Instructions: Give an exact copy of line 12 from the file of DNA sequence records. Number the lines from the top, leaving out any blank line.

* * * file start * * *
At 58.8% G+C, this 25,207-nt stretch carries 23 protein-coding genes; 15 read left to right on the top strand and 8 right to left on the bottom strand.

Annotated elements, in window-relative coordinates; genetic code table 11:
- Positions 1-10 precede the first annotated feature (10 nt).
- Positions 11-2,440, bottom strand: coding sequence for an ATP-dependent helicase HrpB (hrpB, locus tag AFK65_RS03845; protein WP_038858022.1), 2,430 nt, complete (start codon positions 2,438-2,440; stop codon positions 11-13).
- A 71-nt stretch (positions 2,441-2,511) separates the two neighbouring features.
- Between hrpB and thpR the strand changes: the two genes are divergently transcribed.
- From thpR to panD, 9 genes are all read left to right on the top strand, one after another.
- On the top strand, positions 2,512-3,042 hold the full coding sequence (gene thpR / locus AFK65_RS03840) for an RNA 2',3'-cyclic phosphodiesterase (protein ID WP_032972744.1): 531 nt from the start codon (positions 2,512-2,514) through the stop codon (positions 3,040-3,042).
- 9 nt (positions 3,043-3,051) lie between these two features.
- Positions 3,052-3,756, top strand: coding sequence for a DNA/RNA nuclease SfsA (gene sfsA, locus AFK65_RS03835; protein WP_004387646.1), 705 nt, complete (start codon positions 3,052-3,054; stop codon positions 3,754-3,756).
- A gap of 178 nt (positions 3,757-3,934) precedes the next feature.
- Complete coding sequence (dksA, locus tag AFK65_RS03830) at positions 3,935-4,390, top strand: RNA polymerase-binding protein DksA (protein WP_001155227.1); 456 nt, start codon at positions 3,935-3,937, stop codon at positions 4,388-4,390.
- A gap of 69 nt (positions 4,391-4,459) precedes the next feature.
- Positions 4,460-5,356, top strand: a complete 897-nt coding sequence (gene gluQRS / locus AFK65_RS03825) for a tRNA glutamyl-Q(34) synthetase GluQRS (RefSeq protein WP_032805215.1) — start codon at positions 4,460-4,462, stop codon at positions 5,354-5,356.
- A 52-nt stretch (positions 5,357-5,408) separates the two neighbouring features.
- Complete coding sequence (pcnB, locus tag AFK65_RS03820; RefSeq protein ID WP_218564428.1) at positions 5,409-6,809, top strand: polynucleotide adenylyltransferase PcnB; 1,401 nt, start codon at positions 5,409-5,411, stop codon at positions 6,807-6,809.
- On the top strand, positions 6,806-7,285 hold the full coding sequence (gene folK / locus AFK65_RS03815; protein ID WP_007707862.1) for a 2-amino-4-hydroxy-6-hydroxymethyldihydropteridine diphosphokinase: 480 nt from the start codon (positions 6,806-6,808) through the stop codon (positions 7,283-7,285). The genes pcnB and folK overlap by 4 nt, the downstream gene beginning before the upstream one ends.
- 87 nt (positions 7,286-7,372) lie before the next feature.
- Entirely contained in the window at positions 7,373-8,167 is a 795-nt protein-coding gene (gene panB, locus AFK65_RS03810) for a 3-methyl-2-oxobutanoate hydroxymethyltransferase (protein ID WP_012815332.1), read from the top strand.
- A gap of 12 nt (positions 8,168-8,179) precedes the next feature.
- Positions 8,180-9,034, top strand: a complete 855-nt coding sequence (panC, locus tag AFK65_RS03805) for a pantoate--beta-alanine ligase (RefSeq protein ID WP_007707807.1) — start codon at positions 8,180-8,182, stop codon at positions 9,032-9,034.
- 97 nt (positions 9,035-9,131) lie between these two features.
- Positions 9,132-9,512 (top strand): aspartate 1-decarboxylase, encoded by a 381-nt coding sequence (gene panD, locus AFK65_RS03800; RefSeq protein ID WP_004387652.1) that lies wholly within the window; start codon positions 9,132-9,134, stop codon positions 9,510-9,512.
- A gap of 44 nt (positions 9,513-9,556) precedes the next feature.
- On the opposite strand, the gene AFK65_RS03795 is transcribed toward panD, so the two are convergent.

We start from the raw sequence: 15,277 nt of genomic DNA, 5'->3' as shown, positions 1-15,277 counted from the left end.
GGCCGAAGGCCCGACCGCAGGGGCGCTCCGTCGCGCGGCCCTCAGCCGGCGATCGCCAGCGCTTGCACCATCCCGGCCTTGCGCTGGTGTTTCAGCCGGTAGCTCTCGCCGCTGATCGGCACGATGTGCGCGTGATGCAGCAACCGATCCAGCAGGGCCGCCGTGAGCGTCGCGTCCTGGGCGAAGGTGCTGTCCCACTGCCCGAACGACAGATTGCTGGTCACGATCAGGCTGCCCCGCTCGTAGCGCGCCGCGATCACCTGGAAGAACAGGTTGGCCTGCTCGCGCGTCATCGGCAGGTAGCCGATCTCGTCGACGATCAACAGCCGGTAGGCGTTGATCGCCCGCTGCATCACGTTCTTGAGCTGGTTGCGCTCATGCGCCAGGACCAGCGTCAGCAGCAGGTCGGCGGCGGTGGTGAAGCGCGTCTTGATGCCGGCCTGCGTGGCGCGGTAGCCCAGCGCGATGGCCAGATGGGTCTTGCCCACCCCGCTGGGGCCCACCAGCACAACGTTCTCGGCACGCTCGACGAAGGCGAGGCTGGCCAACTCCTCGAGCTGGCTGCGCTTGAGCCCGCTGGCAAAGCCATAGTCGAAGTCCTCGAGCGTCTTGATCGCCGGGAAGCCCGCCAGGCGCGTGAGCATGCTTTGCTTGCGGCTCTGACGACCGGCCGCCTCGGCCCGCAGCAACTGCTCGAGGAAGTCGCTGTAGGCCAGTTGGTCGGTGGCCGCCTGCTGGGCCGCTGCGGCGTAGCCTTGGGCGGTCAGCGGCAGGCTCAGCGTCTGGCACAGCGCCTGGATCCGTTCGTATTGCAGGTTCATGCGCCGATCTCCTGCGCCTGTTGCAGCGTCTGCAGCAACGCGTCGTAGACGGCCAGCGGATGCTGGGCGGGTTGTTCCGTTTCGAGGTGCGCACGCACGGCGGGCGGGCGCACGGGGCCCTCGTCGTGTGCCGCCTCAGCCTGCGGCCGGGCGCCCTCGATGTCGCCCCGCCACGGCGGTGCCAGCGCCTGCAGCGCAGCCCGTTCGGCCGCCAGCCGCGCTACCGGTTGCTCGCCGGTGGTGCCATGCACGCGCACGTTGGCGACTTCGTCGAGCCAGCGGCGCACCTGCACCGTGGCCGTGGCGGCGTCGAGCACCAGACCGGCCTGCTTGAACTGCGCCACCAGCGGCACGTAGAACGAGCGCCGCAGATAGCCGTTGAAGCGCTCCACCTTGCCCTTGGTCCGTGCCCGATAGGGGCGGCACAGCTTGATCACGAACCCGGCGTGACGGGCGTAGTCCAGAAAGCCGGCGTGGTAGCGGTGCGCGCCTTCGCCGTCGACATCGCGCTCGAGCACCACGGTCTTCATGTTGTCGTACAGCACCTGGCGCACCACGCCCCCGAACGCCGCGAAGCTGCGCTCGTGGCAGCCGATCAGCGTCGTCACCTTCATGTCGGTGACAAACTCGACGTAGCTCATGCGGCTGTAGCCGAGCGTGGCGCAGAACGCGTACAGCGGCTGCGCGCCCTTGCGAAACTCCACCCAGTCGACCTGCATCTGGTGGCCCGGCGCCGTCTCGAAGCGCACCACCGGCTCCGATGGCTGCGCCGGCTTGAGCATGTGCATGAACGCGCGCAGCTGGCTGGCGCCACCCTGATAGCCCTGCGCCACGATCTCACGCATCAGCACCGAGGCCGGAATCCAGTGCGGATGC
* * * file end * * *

- Complete coding sequence (dksA, locus tag AFK65_RS03830) at positions 3,935-4,390, top strand: RNA polymerase-binding protein DksA (protein WP_001155227.1); 456 nt, start codon at positions 3,935-3,937, stop codon at positions 4,388-4,390.